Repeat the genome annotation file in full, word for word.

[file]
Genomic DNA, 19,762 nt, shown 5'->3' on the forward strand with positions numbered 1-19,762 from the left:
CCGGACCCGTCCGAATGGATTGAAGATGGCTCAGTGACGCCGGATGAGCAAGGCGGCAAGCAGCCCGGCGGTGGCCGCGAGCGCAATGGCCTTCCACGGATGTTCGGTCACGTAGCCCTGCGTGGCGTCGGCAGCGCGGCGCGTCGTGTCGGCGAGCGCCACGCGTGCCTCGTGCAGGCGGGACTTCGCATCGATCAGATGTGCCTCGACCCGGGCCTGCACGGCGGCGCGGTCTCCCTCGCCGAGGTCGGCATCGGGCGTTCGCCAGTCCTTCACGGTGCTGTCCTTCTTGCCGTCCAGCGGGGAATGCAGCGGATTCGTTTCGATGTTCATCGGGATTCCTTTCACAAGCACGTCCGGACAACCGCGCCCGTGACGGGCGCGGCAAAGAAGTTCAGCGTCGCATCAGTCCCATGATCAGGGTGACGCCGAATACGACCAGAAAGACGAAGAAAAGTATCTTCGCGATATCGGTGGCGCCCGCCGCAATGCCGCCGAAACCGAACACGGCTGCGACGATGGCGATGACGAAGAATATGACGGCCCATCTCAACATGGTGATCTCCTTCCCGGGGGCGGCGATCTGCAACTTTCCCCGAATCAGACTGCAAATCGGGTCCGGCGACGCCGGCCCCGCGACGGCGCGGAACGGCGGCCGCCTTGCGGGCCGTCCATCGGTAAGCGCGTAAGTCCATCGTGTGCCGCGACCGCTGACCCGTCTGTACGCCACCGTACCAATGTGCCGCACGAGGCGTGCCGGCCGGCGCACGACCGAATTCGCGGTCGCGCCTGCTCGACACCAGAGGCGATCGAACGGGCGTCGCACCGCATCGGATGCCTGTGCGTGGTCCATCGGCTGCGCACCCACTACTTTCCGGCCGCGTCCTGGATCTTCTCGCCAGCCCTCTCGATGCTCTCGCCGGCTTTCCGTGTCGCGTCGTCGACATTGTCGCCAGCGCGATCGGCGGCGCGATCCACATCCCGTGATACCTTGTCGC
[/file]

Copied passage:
Genomic DNA, 19,762 nt, shown 5'->3' on the forward strand with positions numbered 1-19,762 from the left:
CCGGACCCGTCCGAATGGATTGAAGATGGCTCAGTGACGCCGGATGAGCAAGGCGGCAAGCAGCCCGGCGGTGGCCGCGAGCGCAATGGCCTTCCACGGATGTTCGGTCACGTAGCCCTGCGTGGCGTCGGCAGCGCGGCGCGTCGTGTCGGCGAGCGCCACGCGTGCCTCGTGCAGGCGGGACTTCGCATCGATCAGATGTGCCTCGACCCGGGCCTGCACGGCGGCGCGGTCTCCCTCGCCGAGGTCGGCATCGGGCGTTCGCCAGTCCTTCACGGTGCTGTCCTTCTTGCCGTCCAGCGGGGAATGCAGCGGATTCGTTTCGATGTTCATCGGGATTCCTTTCACAAGCACGTCCGGACAACCGCGCCCGTGACGGGCGCGGCAAAGAAGTTCAGCGTCGCATCAGTCCCATGATCAGGGTGACGCCGAATACGACCAGAAAGACGAAGAAAAGTATCTTCGCGATATCGGTGGCGCCCGCCGCAATGCCGCCGAAACCGAACACGGCTGCGACGATGGCGATGACGAAGAATATGACGGCCCATCTCAACATGGTGATCTCCTTCCCGGGGGCGGCGATCTGCAACTTTCCCCGAATCAGACTGCAAATCGGGTCCGGCGACGCCGGCCCCGCGACGGCGCGGAACGGCGGCCGCCTTGCGGGCCGTCCATCGGTAAGCGCGTAAGTCCATCGTGTGCCGCGACCGCTGACCCGTCTGTACGCCACCGTACCAATGTGCCGCACGAGGCGTGCCGGCCGGCGCACGACCGAATTCGCGGTCGCGCCTGCTCGACACCAGAGGCGATCGAACGGGCGTCGCACCGCATCGGATGCCTGTGCGTGGTCCATCGGCTGCGCACCCACTACTTTCCGGCCGCGTCCTGGATCTTCTCGCCAGCCCTCTCGATGCTCTCGCCGGCTTTCCGTGTCGCGTCGTCGACATTGTCGCCAGCGCGATCGGCGGCGCGATCCACATCCCGTGATACCTTGTCGC